Planning for the care of an elderly or disabled adult can be complex and complicated.
There becomes a time where your loved one will inevitably lose the capacity or capability to make decisions for themselves, manage their finances and their personal affairs. This causes great concern to their relatives. This very situation is why it is very important to have advance directives and estate planning in place. A Durable Power of Attorney would designate an individual to handle these affairs should your loved one become incapacitated. However, this is not always the case, but there are alternatives in place to protect the rights of your loved one.
What Is A Guardianship?
A Guardianship is when the court will appoint a fiduciary to make decisions for someone that lacks the capacity to make their own decisions. A guardian is appointed to protect that individual's rights and manage their assets. The guardian can be appointed to manage the person (their care, health, etc.), their property (assets, finances, etc.), or both.
A family member can serve as this fiduciary role. If appointed, the family member must act in a professional capacity as the Court will hold them to a high standard. If the court requires, they will carry a surety bond (court ordered), must be free of a criminal background, and will be required by Florida Statute to fulfill an 8-hour education requirement.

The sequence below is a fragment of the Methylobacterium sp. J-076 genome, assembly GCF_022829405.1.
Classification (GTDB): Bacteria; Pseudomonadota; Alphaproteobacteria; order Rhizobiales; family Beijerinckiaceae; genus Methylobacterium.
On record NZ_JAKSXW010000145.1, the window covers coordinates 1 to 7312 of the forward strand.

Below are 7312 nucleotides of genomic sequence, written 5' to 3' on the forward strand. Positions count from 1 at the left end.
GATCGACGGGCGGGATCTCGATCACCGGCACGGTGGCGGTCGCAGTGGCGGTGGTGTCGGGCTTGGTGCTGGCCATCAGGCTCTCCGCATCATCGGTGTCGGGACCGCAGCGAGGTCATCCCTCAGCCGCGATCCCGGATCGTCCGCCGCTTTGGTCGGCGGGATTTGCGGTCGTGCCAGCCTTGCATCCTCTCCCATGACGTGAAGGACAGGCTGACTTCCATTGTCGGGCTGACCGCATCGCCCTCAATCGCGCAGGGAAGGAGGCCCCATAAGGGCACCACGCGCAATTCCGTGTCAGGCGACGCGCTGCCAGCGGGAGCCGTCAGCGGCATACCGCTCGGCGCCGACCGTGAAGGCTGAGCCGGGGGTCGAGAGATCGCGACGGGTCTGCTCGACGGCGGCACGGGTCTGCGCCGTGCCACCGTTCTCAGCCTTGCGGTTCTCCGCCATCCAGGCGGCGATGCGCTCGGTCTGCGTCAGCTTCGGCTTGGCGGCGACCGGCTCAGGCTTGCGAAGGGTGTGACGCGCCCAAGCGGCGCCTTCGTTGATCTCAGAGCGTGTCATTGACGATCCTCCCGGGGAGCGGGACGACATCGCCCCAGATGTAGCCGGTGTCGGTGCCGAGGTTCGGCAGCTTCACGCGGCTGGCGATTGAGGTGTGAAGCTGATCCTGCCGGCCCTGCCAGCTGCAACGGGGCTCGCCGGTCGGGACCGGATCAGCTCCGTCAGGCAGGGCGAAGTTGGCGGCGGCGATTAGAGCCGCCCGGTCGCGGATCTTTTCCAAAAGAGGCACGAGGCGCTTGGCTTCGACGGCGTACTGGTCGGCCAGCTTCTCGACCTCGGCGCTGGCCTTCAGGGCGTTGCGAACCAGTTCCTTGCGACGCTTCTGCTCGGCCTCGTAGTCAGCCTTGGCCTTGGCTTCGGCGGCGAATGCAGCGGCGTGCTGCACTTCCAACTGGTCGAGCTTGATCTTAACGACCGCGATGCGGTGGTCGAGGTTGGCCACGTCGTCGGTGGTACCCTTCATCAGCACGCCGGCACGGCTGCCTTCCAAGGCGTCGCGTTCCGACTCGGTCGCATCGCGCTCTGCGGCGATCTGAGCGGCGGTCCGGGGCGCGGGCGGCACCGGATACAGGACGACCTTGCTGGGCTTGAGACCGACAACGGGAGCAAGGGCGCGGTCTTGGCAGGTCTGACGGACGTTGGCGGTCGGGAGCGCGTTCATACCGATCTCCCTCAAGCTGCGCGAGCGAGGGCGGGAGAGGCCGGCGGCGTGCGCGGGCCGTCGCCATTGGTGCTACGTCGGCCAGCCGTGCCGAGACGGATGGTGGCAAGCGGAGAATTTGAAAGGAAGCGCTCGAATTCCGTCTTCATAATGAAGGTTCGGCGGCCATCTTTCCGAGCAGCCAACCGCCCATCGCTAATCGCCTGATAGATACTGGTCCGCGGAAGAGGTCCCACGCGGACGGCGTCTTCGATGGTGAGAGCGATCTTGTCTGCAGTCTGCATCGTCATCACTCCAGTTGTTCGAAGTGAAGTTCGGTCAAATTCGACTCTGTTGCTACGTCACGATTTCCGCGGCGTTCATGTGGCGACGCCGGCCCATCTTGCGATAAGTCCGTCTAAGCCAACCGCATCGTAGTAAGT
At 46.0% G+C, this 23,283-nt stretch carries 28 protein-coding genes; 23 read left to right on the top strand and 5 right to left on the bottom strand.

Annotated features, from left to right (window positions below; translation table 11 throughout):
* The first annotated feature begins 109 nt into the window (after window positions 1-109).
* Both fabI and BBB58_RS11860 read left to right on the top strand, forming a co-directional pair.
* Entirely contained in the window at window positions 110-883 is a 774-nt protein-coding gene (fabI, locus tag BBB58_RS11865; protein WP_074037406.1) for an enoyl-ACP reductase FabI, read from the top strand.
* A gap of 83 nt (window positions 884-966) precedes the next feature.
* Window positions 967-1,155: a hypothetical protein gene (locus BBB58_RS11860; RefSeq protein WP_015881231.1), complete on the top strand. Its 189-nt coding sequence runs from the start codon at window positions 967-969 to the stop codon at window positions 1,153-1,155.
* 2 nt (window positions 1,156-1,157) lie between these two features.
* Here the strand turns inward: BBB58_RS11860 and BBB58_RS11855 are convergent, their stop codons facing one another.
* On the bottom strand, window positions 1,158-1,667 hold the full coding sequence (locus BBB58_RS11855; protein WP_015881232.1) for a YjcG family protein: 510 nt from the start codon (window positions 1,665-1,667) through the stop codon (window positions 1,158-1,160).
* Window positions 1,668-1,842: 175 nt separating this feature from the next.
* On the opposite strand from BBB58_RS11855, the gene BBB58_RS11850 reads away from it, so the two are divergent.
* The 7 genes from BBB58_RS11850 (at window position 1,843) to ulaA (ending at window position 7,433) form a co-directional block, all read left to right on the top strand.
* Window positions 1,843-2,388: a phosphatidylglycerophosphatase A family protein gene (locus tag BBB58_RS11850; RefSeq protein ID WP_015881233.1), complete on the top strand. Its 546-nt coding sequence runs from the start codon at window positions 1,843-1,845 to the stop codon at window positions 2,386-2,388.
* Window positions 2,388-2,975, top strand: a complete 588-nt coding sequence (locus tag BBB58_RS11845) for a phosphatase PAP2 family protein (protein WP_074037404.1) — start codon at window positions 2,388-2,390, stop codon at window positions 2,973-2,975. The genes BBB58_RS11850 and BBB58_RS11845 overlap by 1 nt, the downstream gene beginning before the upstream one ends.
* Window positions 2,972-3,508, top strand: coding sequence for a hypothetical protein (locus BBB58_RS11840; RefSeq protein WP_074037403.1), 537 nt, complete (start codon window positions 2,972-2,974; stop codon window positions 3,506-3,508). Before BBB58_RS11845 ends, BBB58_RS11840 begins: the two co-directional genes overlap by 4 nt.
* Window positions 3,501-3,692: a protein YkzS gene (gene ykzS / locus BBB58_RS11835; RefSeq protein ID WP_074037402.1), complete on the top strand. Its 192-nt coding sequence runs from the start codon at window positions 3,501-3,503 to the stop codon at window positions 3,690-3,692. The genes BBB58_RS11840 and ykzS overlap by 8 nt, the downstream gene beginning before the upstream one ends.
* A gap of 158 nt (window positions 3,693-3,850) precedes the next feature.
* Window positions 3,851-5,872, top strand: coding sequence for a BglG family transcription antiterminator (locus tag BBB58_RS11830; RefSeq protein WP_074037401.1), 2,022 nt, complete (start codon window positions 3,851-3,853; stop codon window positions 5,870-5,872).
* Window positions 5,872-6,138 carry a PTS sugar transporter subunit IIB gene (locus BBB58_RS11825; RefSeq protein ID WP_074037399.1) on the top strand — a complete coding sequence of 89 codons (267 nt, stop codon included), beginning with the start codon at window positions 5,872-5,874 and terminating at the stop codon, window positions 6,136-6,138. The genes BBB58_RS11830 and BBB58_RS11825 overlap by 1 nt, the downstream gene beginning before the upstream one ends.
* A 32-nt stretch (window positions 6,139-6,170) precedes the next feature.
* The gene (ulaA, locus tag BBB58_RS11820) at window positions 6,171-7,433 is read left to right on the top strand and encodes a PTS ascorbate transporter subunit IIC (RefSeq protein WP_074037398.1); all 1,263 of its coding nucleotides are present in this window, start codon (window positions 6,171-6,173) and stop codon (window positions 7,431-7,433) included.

When there is no family member or person that is able or willing to serve, the court appoints a professional guardian to act as fiduciary for the individual lacking capacity. Professional guardians must undergo a background check, submit an annual credit report, pass an examination, and obtain and maintain a surety bond on an annual basis.
Florida Courts view a Guardianship proceeding as a last resort. Courts urge to find the least restrictive alternative before filing for Guardianship. When you consult with us, we will review your loved one’s alternatives to insure they receive the best care and attention while preserving their rights with dignity.